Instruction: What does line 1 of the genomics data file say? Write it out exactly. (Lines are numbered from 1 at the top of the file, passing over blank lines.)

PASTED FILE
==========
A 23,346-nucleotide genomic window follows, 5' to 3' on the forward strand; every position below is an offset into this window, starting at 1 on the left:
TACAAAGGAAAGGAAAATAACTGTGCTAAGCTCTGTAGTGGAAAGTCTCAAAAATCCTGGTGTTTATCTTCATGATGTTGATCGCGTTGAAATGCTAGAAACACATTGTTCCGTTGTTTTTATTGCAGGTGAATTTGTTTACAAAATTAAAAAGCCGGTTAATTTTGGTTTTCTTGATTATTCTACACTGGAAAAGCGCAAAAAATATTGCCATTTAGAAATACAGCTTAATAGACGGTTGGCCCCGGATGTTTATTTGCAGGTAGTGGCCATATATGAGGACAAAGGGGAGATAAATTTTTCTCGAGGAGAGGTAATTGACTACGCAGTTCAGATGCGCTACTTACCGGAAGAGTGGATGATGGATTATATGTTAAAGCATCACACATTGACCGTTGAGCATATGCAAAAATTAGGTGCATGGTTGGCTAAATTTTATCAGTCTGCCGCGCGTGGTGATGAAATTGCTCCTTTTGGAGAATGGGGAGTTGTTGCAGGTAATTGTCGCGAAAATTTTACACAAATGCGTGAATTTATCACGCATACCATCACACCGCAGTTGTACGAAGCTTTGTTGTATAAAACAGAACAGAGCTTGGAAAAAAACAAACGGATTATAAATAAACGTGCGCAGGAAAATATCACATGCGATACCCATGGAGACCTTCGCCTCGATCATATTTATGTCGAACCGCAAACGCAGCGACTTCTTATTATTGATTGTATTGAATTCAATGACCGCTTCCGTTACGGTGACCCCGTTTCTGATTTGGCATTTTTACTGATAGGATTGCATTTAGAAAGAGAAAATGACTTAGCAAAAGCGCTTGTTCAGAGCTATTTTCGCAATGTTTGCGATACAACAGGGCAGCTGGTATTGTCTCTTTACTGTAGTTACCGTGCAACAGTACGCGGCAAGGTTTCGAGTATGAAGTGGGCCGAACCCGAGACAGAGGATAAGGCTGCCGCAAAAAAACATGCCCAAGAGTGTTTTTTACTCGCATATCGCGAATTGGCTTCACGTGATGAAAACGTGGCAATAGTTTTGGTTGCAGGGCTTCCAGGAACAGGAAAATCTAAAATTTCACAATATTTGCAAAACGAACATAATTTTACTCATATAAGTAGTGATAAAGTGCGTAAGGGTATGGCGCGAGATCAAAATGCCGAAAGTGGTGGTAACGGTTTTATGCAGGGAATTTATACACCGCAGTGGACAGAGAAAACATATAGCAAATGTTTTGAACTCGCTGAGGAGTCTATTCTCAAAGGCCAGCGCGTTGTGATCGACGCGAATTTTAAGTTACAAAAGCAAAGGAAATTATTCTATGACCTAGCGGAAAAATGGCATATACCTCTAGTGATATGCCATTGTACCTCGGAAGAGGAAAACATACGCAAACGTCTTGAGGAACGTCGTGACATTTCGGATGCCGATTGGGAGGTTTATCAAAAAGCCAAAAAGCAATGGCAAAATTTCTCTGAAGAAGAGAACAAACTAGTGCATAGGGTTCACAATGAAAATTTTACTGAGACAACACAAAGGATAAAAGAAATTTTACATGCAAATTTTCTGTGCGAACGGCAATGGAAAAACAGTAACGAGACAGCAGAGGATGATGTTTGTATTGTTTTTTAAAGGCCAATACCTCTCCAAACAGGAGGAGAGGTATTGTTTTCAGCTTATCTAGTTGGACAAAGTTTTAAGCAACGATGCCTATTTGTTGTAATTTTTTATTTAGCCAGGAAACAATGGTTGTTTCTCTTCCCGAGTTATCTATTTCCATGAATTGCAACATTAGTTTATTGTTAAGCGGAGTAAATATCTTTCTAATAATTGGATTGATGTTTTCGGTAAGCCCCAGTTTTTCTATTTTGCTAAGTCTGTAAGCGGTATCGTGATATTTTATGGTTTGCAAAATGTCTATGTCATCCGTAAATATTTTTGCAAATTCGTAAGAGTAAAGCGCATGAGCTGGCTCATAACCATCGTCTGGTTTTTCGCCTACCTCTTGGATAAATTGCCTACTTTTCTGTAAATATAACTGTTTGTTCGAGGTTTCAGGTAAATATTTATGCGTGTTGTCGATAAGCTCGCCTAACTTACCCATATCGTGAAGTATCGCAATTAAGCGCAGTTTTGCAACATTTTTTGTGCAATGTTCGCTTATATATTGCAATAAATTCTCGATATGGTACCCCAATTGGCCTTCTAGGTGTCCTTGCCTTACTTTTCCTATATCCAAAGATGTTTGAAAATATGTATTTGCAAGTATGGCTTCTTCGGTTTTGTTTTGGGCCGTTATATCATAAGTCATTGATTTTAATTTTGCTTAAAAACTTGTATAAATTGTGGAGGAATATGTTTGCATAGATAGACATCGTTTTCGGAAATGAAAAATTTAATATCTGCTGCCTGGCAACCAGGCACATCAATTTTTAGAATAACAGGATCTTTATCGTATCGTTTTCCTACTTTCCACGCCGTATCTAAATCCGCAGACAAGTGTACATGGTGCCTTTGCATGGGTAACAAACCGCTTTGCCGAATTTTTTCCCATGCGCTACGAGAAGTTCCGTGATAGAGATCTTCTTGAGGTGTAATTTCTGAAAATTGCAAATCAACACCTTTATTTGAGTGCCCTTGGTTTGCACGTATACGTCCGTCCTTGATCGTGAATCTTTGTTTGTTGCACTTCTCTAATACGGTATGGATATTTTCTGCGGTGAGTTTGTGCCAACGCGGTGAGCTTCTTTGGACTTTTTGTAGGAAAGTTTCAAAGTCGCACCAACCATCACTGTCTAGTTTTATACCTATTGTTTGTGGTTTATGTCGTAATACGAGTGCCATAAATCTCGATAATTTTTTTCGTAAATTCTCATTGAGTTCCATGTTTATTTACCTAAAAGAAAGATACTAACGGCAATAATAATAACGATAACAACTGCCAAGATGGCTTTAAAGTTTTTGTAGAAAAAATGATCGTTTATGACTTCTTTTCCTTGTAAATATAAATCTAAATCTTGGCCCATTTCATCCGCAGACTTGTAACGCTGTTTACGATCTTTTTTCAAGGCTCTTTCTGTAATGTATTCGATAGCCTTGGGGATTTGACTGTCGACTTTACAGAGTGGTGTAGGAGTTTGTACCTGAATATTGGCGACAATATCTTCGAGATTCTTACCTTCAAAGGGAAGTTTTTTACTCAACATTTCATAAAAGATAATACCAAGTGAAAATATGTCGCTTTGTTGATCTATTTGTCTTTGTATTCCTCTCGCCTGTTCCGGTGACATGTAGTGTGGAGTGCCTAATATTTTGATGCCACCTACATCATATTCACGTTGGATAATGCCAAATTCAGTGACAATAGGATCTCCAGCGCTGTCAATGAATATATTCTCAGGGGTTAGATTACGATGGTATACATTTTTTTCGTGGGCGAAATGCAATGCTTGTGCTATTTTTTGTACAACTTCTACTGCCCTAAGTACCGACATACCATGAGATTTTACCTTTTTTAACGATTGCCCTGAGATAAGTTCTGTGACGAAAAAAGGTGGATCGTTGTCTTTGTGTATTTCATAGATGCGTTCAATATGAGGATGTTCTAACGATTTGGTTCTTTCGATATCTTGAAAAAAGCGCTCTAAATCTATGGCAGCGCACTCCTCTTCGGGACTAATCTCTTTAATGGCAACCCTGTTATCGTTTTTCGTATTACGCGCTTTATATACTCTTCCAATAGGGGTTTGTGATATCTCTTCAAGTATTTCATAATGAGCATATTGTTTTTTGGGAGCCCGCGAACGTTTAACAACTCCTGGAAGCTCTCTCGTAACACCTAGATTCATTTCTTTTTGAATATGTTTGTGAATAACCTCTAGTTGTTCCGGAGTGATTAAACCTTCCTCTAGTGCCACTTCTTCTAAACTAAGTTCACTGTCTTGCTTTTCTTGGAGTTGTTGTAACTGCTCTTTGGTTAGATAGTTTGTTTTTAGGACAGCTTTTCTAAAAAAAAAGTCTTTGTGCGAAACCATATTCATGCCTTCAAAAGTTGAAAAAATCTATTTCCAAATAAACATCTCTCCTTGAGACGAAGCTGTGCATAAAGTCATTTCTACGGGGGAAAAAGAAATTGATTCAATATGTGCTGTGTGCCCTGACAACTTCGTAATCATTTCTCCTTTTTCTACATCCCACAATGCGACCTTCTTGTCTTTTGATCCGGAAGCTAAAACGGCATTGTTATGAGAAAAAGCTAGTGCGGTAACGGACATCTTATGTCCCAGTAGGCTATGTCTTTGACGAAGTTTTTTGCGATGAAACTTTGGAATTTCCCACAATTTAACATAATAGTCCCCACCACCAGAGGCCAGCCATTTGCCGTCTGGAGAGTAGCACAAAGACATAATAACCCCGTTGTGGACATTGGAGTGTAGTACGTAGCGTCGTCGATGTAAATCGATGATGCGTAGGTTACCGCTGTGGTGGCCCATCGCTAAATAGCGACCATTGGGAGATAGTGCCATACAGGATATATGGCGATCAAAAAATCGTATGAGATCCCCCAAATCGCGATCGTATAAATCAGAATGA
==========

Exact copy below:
A 23,346-nucleotide genomic window follows, 5' to 3' on the forward strand; every position below is an offset into this window, starting at 1 on the left: